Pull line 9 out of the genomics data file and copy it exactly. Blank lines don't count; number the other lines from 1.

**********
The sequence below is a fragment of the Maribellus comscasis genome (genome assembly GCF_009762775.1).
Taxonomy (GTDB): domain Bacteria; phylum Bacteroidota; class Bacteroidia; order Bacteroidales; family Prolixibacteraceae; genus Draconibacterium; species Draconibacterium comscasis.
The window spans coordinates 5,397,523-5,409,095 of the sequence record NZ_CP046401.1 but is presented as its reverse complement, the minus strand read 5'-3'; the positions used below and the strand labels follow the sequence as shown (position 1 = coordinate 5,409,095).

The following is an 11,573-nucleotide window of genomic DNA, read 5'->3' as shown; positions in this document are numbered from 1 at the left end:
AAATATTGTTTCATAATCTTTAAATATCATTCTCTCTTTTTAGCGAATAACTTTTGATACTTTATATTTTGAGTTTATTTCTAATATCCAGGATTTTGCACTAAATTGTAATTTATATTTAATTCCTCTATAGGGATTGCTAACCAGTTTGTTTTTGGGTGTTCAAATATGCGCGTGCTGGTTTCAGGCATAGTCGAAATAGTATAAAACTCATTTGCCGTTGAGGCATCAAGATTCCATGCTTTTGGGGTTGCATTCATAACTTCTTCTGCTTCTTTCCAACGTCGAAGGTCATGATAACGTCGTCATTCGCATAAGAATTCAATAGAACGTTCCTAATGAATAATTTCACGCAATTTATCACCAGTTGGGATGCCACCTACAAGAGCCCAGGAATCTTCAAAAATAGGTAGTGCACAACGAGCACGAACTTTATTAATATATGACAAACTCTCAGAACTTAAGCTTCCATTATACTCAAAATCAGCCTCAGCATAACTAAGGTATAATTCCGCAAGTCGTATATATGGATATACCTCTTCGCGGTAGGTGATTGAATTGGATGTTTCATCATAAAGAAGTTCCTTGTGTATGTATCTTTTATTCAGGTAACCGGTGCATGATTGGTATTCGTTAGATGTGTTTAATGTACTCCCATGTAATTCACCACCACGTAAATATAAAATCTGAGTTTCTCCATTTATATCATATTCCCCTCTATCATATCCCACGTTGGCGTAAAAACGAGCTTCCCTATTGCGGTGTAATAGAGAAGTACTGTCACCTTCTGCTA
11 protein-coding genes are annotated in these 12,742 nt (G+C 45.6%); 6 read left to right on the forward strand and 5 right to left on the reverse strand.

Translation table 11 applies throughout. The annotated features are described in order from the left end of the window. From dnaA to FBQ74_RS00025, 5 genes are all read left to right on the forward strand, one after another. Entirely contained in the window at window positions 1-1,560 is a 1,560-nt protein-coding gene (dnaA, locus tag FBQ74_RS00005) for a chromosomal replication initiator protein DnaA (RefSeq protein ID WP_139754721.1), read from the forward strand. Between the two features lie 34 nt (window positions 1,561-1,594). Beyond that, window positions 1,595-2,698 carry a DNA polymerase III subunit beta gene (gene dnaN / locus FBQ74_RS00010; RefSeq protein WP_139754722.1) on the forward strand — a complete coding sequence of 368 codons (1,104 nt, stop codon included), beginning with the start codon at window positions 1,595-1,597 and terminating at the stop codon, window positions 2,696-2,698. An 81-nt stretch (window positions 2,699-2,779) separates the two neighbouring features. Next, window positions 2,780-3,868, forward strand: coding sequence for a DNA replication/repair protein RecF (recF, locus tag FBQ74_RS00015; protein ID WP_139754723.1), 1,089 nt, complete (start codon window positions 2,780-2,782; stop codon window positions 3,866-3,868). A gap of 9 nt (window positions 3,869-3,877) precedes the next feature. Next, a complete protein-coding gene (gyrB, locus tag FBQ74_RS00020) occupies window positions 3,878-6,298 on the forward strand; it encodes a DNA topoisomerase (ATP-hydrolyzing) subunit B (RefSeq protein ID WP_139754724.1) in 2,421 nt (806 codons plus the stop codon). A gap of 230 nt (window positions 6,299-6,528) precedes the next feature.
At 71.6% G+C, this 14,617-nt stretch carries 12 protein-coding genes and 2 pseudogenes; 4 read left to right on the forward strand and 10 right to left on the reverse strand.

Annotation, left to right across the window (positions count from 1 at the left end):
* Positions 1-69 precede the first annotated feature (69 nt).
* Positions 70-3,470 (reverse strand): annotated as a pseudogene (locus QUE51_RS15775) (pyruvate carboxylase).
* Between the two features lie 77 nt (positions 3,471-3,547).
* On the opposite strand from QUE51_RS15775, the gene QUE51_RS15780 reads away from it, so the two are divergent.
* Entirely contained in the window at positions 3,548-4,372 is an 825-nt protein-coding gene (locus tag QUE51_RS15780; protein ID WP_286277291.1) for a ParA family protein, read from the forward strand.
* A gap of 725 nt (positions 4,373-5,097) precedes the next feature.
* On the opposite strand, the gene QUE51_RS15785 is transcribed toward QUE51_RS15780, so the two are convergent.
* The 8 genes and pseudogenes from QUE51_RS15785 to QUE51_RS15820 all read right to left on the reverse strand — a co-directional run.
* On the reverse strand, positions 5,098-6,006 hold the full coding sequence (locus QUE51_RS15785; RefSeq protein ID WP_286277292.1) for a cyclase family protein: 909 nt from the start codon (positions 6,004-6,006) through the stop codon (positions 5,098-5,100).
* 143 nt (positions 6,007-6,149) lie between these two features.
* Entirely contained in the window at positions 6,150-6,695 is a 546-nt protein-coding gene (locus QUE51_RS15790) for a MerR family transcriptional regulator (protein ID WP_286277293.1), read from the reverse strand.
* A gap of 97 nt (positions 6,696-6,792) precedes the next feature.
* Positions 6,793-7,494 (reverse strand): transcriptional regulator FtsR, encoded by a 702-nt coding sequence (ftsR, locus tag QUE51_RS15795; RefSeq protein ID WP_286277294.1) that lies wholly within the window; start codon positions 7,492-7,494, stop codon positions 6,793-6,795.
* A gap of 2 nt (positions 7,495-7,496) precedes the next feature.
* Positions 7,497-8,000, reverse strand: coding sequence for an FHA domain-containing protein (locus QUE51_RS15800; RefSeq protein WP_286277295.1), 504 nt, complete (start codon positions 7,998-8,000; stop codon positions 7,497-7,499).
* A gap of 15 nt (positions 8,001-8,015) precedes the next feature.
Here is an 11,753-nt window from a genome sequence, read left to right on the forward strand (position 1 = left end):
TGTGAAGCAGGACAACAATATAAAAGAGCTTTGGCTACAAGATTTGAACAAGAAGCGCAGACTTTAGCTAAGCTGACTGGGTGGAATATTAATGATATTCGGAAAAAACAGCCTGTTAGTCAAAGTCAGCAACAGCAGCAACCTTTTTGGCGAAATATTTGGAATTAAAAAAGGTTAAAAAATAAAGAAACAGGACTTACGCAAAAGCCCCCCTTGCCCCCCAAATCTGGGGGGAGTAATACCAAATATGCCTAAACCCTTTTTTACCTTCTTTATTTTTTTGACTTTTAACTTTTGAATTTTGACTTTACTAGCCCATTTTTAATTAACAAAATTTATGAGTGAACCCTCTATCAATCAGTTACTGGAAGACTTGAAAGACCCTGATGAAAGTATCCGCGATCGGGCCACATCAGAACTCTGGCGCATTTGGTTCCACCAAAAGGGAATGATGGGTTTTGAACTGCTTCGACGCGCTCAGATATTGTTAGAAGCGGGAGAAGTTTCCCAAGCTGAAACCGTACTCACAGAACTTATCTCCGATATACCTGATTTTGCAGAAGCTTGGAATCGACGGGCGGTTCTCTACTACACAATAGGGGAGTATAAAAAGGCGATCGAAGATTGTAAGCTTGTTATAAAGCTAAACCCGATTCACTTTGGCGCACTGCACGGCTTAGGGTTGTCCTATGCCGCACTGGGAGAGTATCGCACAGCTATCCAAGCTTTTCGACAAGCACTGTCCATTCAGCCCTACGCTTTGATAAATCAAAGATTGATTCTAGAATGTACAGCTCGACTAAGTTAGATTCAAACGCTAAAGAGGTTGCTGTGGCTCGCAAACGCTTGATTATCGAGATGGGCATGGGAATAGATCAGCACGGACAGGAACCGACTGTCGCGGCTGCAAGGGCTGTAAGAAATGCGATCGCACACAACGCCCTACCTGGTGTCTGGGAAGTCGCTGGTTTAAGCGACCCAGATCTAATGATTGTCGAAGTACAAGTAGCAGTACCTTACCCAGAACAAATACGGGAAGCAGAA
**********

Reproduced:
Annotation, left to right across the window (positions count from 1 at the left end):